Does Solar Need a Brand?

Even though year after year in survey after survey more than 80 percent of Americans say they support solar, that “support” doesn’t translate into sales or policy action on the state-level. In a large room at the Las Vegas Convention center during Solar Power International (SPI), solar industry stakeholders discussed the idea of solar having its own brand and how that might help the industry.

Allison Mickey of Spruce Finance explained how a strong solar brand could help increase solar adoption.

“Strong brands are brands that people trust,” she said, adding “consistency and trust are especially important for newer industries that lack track records.”

Mickey reviewed a recent study that she conducted with the National Renewable Energy Laboratory on the residential solar buying process. The study broadly characterized people into three categories: the general population with no understanding of solar, then the considerers, then the adopters. As the researchers dove into the questions that each of the groups had about solar, they realized that those in the general population had basic concerns such as how suitable their homes were for solar, if the technology worked, and whether or not to believe claims they may have heard about solar.

Those in the second group, the considerers, already understood that solar is a good, that it would benefit their homes and the environment. Their questions were more specific about finding a qualified installer, how to finance a system, etc. Mickey said that if solar itself had a strong brand, the entire first part of the selling process would be eliminated, so that installation companies could focus on the real questions like how to finance a system.

“That is why we should all care about and we should help to build a strong industry brand,” she said.

Paula Mints of SPV Market Research took a different angle when talking about the solar brand. Her residential solar study revealed that people who buy and install solar on their homes are often subsequently “abandoned” by the companies that sold them their systems. She found that people were confused about their end-of-the-year “true ups,” their rate structure and other intricacies of owning solar. (She said one person even called his solar installer asking why his panels weren’t generating at night.)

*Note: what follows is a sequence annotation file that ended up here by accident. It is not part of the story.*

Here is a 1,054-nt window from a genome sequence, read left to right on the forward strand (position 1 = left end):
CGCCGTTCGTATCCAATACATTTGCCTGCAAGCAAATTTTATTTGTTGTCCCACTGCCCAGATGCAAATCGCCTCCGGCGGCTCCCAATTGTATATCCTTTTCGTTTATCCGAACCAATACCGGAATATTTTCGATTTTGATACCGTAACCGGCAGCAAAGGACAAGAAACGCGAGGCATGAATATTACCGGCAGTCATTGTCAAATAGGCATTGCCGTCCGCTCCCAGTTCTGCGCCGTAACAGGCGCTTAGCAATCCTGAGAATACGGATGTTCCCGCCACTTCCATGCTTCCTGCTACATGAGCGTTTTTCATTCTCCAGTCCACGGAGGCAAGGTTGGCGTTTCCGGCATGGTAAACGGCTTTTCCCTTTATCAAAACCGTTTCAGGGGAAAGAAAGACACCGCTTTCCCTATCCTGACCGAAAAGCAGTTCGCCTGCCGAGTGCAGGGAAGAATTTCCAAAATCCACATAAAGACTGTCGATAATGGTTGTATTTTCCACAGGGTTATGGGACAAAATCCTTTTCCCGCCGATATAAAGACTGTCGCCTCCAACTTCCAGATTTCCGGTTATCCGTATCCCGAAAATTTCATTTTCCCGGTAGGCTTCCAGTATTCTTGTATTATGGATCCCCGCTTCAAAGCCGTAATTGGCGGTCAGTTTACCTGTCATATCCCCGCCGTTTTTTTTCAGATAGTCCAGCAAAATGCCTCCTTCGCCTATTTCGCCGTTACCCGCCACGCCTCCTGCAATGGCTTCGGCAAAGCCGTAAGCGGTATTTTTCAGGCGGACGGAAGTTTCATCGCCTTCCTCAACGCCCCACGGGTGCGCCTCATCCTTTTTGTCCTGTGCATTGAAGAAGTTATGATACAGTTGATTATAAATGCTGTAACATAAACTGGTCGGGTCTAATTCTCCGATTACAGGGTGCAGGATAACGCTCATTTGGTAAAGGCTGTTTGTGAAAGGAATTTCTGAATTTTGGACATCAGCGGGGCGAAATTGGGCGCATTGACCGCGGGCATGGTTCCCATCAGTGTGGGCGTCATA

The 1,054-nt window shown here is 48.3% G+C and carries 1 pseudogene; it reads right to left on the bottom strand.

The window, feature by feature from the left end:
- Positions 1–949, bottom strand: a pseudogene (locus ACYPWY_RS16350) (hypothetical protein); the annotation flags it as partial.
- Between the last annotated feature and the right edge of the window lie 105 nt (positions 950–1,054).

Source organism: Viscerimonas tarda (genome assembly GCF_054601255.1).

This is a mistake, according to Mints. “We are forgetting to bring our end users into our fold,” she said.

“When you sell a system to a customer, you are inviting them into our tent. If we don’t educate them and really consider them one of us, then we are losing out,” she added.

Mints believes that if all of the people who had solar systems considered themselves part of the solar industry then they would be a force to reckon with when (and if) state net-metering policy changes were proposed in their state.  At a time when distributed solar is under attack in many states as utilities try to figure out how to value solar, having an army of solar customers ready to defend net-metering could only help the cause.

“If we involve our end users, they will send money, they will write letters,” said Mints.

For more on the SPI and the solar brand, watch the latest 3@3 on Solar PV below. 

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Jennifer Runyon has been studying and reporting about the world's transition to clean energy since 2007. As editor of the world's largest renewable energy publication, Renewable Energy World, she observed, interviewed experts about, and reported on major clean energy milestones including Germany's explosive growth of solar PV, the formation and development of the U.S. onshore wind industry, the U.K. offshore wind boom, China's solar manufacturing dominance, the rise of energy storage, the changing landscape for utilities and grid operators and much, much, more. Today, in addition to managing content on POWERGRID International, she also serves as the conference advisory committee chair for DISTRIBUTECH, a globally recognized conference for the transmission and distribution industry. You can reach her at

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